Access to justice: Jackson report is self-defeating

Andrew Tucker

Many of the recommendations would represent a serious and worrying step ­backwards in the consumer’s access to legal services, one of the key issues ­Jackson LJ was supposed to promote and something at the very heart of the Legal Services Act that was designed to ­modernise the industry.

One of the groups that would be hardest hit would be victims of serious personal injury (PI) – ironically, in many cases, those who need the most help from the law.

Progressive reforms by Parliament mean access to justice for PI claimants has never been better. The ‘no win, no fee’ ­system allows successful claimants to recover their reasonable costs, keep 100 per cent of the compensation they are awarded and pay nothing if they lose. This opens the door to the court to everyone.

But Jackson LJ’s recommendations on recoverability of success fees would require claimants to make a contribution to their costs, which would reduce their compensation, in many cases ­substantially. This recommendation would not reduce the cost of civil claims, but simply pass the burden from the ­losing party to the claimant.

Compensation is calculated carefully to cover the claimant’s losses and, in the most serious cases, to pay for a lifetime of future care. Yet it is in these cases that claimants will suffer most, having to hand over a substantial sum to pay their costs. That cannot be fair or just.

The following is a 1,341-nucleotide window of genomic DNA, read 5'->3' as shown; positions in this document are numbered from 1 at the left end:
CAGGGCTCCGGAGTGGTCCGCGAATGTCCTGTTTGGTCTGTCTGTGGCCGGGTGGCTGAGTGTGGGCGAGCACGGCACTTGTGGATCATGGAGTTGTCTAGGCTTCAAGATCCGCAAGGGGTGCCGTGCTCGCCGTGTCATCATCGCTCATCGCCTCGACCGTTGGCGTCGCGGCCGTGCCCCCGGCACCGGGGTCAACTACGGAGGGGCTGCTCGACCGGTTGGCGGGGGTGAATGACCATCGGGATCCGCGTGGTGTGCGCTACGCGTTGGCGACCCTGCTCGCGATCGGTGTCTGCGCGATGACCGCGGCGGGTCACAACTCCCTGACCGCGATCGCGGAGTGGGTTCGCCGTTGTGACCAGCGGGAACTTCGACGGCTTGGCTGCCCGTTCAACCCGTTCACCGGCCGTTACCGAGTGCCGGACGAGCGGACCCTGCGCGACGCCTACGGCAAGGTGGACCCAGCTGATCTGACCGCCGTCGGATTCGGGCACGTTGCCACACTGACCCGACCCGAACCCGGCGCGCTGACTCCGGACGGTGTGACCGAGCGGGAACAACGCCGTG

The level of success fees is also ­criticised. These can be high when difficult cases are won, but not every case is ­successful and success fees enable good firms and barristers to take on cases where victory for claimants is not so clear cut. With lower success fees, firms and ­barristers are more likely to become more risk averse and cherrypick cases. Claimants will miss out on the chance to bring their cases. This is the opposite of what Jackson LJ wants to achieve.

The courts have all the powers they need to reduce disproportionate costs (and success fees) and are not slow to do so. However, if they are to be paid by claimants, success fees are less likely to be challenged. If the reward for risk-taking by the legal profession is not adequate, the door to the court swings shut for those with more complex, difficult cases.

The recommendation on fixed fees is no better for claimants. Again, that would favour the defendant over the claimant. While big insurers and corporations would have their usual unlimited budgets to defeat claims, claimants would have to operate within prescribed limits.

The upshot would be a two-tier system, putting those on limited incomes at a clear disadvantage against those who can afford to fund their own legal actions, which ­represents a huge step backwards in time for all. Inequality of arms and a serious risk of a reduction in the quality of ­representation is the likely result.

This report sadly does not put at the forefront the most important people in the access to justice debate – those who need redress and, in PI cases, who are often individuals of limited means for whom compensation is essential to cover losses they simply cannot afford to bear.

What happens next is up to the ­politicians. But major legislative change to implement the reforms will not just turn back the clock, but will undoubtedly lead to years of satellite litigation over their interpretation.

The current system works. Now, at the start of 2010, is not the time to turn back time.